For details of Bobby Wolff’s autobiography, The Lone Wolff, contact theLoneWolff@bridgeblogging.com. If you would like to contact Bobby Wolff, please leave a comment at this blog. Reproduced with permission of United Feature Syndicate, Inc., Copyright 2015. If you are interested in reprinting The Aces on Bridge column, contact reprints@unitedmedia.com.

The Aces on Bridge: Tuesday, June 30th, 2015

Our brightest blazes of gladness are commonly kindled by unexpected sparks.

Samuel Johnson


S North
Both ♠ 9 5 3
 A 5 3
 9 4 2
♣ Q 5 3 2
West East
♠ Q J 10 8
 10 9 7 2
 K 3
♣ 8 6 4
♠ 7 6 4 2
 J 8 6
 Q 7 6 5
♣ 10 9
South
♠ A K
 K Q 4
 A J 10 8
♣ A K J 7
South West North East
2 ♣ Pass 2 Pass
3 NT Pass 6 NT All pass
       

♠Q

In today’s deal the optimal contract is six clubs, but it is often hard to locate a 4-4 fit when the auction gets high in a hurry. After North-South had a quantitative auction, it proved impossible to find their minor-suit fit.

When West led the spade queen against the slam, declarer could see that his route to 12 tricks involved getting three tricks from the diamond suit, and to do so he needed to take three finesses in the suit. As this required three entries, declarer played the club ace and king at tricks two and three. Then he took the club jack and played a fourth club to dummy’s queen.

Next he led a diamond to his jack and West’s king. He won the spade return and crossed back to dummy by leading to the heart ace. This was the entry to dummy to run the diamond nine, and he could remain in dummy for the third diamond finesse. In the end, declarer took two spades, three hearts, three diamonds and four clubs.

As an aside, note the effect of West ducking the first diamond. Wouldn’t declarer now have considered crossing to dummy to repeat the diamond finesse? When West produced the king and diamonds broke 4-2 South would have had a cardiac arrest. (For the record, declarer could lead a low diamond from hand after the first finesse succeeds, planning a later finesse – but that might lose out if West had ducked from an original holding of king-third or king-fourth.)


It feels right to reject the game-try – you are at the very minimum of your one no-trump response. The only question is whether to retreat to three clubs, and I say no. Your partner’s auction is entirely consistent with a balanced 18-count, with only three clubs. (Switch your minors, and had partner opened one diamond, then reverting to three diamonds with four-card support would be far more attractive).

BID WITH THE ACES

♠ 9 5 3
 A 5 3
 9 4 2
♣ Q 5 3 2
South West North East
  Pass 1 ♣ Pass
1 NT Pass 2 NT Pass
?      

For details of Bobby Wolff’s autobiography, The Lone Wolff, contact theLoneWolff@bridgeblogging.com. If you would like to contact Bobby Wolff, please leave a comment at this blog. Reproduced with permission of United Feature Syndicate, Inc., Copyright 2015. If you are interested in reprinting The Aces on Bridge column, contact reprints@unitedmedia.com.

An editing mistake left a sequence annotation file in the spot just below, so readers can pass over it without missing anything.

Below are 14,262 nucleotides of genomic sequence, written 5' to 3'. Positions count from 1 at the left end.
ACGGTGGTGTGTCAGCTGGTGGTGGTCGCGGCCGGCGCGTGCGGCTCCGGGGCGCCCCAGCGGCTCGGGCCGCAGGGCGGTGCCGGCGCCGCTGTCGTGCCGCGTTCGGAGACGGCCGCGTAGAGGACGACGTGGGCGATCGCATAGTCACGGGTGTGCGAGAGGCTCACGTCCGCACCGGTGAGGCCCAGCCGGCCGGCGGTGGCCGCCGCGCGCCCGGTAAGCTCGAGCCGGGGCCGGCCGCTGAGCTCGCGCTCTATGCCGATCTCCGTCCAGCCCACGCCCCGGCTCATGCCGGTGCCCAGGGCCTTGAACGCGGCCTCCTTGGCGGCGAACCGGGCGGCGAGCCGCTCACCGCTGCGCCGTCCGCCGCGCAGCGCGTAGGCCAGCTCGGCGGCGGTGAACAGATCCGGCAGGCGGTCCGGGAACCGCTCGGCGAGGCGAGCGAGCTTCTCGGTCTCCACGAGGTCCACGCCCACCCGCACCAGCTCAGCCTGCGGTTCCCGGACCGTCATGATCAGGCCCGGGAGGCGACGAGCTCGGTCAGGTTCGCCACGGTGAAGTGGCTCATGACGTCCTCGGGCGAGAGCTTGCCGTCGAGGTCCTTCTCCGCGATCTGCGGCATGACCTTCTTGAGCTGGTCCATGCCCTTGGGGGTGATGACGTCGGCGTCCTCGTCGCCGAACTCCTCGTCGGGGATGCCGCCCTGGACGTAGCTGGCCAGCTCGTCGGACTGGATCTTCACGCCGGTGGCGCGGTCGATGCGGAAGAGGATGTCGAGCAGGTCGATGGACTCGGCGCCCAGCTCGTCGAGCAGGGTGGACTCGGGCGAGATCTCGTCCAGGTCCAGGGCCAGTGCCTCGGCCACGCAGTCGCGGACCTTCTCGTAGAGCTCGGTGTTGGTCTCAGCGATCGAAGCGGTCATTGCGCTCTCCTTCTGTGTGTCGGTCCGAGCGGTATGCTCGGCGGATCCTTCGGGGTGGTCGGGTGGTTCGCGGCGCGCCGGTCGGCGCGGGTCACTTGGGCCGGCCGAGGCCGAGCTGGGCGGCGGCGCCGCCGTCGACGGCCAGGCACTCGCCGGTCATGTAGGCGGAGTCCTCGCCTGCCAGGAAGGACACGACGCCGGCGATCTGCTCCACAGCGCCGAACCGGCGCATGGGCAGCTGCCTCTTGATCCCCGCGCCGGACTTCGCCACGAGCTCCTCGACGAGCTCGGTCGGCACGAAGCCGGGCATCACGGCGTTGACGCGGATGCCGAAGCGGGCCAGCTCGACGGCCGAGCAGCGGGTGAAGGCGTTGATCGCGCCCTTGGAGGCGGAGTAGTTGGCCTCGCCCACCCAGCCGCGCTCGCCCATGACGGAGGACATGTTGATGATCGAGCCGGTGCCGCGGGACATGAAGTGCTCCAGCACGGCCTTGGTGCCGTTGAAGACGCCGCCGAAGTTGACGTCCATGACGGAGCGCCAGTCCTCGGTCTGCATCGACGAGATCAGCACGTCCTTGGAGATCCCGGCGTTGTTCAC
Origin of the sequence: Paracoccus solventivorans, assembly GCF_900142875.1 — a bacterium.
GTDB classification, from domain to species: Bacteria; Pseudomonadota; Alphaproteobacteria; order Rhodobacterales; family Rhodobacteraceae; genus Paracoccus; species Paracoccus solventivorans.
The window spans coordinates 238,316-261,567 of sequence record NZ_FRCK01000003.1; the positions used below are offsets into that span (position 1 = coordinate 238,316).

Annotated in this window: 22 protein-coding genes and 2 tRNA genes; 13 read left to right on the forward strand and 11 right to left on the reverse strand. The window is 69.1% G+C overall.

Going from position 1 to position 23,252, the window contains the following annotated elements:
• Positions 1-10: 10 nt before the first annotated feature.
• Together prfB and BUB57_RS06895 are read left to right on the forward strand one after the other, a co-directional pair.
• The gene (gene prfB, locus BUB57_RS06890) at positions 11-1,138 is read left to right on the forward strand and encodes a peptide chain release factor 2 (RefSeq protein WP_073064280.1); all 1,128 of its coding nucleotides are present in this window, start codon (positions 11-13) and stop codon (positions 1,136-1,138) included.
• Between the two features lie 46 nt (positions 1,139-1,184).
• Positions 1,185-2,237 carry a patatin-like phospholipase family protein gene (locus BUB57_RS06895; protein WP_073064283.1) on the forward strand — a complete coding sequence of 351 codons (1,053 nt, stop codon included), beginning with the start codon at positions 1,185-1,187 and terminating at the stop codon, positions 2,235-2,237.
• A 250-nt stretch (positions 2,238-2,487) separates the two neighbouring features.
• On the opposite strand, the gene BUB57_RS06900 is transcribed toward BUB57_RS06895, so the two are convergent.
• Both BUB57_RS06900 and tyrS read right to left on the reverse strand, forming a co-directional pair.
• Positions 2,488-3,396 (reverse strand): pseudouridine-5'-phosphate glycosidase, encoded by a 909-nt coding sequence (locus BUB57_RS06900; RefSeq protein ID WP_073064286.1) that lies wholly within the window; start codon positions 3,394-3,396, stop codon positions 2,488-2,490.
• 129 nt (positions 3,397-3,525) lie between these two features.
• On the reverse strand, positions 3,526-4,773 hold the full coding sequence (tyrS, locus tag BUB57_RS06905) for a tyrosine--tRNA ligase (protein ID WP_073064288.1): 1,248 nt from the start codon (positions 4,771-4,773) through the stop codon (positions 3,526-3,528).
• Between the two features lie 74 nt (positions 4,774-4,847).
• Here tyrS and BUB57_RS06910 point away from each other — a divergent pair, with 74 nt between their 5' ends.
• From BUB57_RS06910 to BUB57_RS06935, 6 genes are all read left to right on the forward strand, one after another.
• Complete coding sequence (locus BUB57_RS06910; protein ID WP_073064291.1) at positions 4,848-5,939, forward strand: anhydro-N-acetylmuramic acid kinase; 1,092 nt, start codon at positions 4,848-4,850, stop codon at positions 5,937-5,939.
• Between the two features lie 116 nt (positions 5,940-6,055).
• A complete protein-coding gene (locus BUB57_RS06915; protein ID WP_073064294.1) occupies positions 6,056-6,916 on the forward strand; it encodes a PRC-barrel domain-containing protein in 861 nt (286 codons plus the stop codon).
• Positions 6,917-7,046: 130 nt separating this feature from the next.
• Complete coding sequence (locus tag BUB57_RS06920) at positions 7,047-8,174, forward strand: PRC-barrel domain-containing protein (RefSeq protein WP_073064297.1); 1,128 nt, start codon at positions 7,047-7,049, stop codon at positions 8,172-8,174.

The Aces on Bridge: Monday, June 29th, 2015

There are no second chances in life, except to feel remorse.

Carlos Ruiz Zafon


East North
None ♠ K J 2
 A J 5
 7 2
♣ 8 6 4 3 2
West East
♠ 6 5 4 3
 4 2
 Q J 10 9
♣ J 9 7
♠ A Q 10 7
 8 6 3
 A 8 6 5 3
♣ K
South
♠ 9 8
 K Q 10 9 7
 K 4
♣ A Q 10 5
South West North East
      1
1 Pass 2 Pass
3 ♣ Pass 4 All pass

Q

Would you make a try on the South cards after your partner had raised your major-suit opening? And would it matter if you had overcalled one heart and been raised to two?

Curiously, although the diamond king has become a more useful asset when you hear an opening bid of one diamond to your right, I’m not sure I would try again after partner had only raised my overcall to two. The fact that he had not produced a cue-bid raise might suggest game is unlikely to be more than a long shot.

Today, however, your game-try leads to your reaching a slightly pushy four hearts, against which West leads the diamond queen to East’s ace. East returns the club king. Plan the play.

If you win the club ace and find the king to be a singleton, you can be sure West will later get in with the club jack and switch to a spade, through dummy’s king-jack. But duck the club king, and you guarantee your side 10 tricks: one diamond, five hearts and four clubs. That is the winning play today.

Incidentally, while a spade lead would have beaten your game outright, can you see how the defenders could still have prevailed, even after the normal lead of the diamond queen? East simply ducks the opening lead and lets West win the next diamond to find the killing shift. Should East find this defense? I think so. West cannot have five diamonds, or he would have raised pre-emptively at his first turn.


Today’s problem comes from “Larry Teaches Opening Leads,” a new book by Larry Cohen. He advises that even though your clubs and hearts are better than your diamonds, you should lead the unbid suit when in doubt, as you certainly are here. This is good advice; declarer might easily have only one diamond stopper.

LEAD WITH THE ACES

♠ 3
 Q 5 4 3
 J 7 6 5
♣ K 9 3 2
South West North East
    Pass 1 ♠
Pass 2 Pass 2 ♠
Pass 3 ♣ Pass 3 NT
All pass      

For details of Bobby Wolff’s autobiography, The Lone Wolff, contact theLoneWolff@bridgeblogging.com. If you would like to contact Bobby Wolff, please leave a comment at this blog. Reproduced with permission of United Feature Syndicate, Inc., Copyright 2015. If you are interested in reprinting The Aces on Bridge column, contact reprints@unitedmedia.com.